TheFind Becomes Super-Social-Affiliate
Earlier this week, it was announced that the comparison shopping site, TheFind, took social shopping to a new level by integrating Facebook Connect in an unprecedented way. This move might represent a double-edged sword for the world of affiliate marketing, lending much needed legitimacy to the red-headed stepchild of online advertising, but potentially crowding out many of the smaller players.
TheFind is a “super-affiliate” par excellence because it is the second most popular shopping site, and it makes commissions from allowing users to compare products and prices across multiple sites, and then referring them to the merchant of their choice. And as TechCrunch recently reported, TheFind is now tapping into users’ social graphs to upsell and cross-sell to its users:
TheFindâ€™s newest social commerce feature, Shop Like Friends, allows you to sign into the site Facebook Connect and tap into the the tastes and preferences of any of your Facebook Friends, based on the stores and brands they â€˜likeâ€™ on the platform. So when you sign on, TheFind requests access to the pages your friends have â€œlikedâ€ on Facebook, then maps the stores and brands it detects to over 40,000 different stores and brands on TheFind.
This is important for several reasons. First, it demonstrates that it’s perfectly viable to tap social media APIs to better target advertising and increase ad revenues. After all, when the second largest shopping site does something, advertisers pay attention.
But it’s also significant because it might institutionalize two classes of affiliate marketers. You see, we already distinguish between affiliate and super-affiliates, but that distinction is largely arbitrary. We know when we see a super-affiliate, but we don’t know exactly where the dividing line is.
So as more super-affiliates move towards this level of social integration, many smaller affiliates might find it harder to compete — and, as a result, grow their business. Specifically, integrating social graphs to this extent requires considerable technical resources which, in turn, requires a considerable investment.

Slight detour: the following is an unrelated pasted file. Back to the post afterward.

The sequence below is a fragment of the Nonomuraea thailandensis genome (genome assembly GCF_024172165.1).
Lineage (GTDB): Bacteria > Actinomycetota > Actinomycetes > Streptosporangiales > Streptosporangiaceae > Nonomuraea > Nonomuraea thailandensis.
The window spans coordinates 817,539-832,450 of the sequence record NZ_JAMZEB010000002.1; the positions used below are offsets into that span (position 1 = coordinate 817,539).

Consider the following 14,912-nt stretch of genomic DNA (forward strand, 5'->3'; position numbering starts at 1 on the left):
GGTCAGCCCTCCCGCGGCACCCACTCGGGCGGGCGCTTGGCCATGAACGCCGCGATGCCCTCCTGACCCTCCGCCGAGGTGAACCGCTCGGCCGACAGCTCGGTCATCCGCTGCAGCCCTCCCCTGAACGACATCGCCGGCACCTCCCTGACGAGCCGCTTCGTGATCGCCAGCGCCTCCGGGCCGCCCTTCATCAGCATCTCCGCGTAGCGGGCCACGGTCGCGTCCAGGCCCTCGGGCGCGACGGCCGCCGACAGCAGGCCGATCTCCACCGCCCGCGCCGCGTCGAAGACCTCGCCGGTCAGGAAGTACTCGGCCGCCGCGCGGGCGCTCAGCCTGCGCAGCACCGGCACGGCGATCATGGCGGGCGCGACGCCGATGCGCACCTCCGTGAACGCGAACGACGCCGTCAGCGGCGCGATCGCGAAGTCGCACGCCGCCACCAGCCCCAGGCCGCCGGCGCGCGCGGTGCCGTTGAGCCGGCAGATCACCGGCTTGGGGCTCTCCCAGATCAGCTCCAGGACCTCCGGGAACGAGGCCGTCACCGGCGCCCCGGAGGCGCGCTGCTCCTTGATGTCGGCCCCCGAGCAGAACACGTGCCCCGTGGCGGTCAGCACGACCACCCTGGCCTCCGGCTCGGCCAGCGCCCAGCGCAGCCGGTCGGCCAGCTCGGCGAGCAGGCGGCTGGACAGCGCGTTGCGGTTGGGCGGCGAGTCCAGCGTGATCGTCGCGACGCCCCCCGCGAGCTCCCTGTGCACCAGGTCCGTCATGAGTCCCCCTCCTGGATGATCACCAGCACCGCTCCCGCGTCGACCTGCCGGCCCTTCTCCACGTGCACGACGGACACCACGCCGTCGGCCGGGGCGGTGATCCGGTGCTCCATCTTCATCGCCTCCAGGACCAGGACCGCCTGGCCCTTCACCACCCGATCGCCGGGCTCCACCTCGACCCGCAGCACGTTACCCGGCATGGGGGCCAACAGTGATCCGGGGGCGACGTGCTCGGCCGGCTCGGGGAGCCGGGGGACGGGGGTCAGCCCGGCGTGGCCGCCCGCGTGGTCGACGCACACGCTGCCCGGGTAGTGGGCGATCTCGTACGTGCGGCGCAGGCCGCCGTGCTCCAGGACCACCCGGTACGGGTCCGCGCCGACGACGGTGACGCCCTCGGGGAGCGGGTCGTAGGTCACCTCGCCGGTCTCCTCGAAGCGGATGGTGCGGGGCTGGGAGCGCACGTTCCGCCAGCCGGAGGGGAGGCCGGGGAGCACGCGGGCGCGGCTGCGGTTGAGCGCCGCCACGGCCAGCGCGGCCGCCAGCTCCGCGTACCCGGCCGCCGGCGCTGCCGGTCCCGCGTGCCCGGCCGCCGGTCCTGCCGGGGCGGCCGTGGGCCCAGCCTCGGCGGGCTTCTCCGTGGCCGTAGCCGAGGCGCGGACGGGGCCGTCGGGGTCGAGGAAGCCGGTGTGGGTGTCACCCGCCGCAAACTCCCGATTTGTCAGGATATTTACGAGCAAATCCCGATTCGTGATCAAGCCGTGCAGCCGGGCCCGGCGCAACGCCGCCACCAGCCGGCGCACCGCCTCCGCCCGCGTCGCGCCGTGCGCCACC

In other words, the smaller guys who lack the resources to do so might have a harder time both retaining their existing users and growing their user-base. First, fewer and fewer users will be willing to use these regular affiliate sites because the user-experience is lacking. Secondly, because these affiliates will have a harder time upselling/cross-selling, it’ll be more difficult for them to grow their revenues to super-affiliate proportions.
Of course, TheFind’s move toward social shopping is not going to kill off smaller affiliates. It’s just going to make it a bit tougher for them. But hey, those are the breaks.
After all, the technology was already there. It was just a matter of time before one of the big guys started using it. And just like it was a lot easier for the small guys to rank organically in 2003 than it is today, offering a seamless social integration is also going to get a lot tougher, too. But that’s the price of mainstream legitimacy: increased market competition.
About CT Moore
A former Staff Editor here at Revenews.com, CT Moore is a recovering agency hack with over 8 years experience leveraging search and social media to help brands meet their business goals online. By day, he heads up Search and Social at Publikit, a boutique web dev agency in Montreal, and runs Socialed, a digital consultancy that provides strategy to both SMBs and enterprise level companies in the tech, entertainment and travel industries. CT has worked with both start-ups and multinational brands alike, including Acquisio, Microsoft Canada, and Luxury Retreats. CT is also an accomplished blogger, podcaster, and speaker who educates groups and companies on how they can effectively leverage different online channels.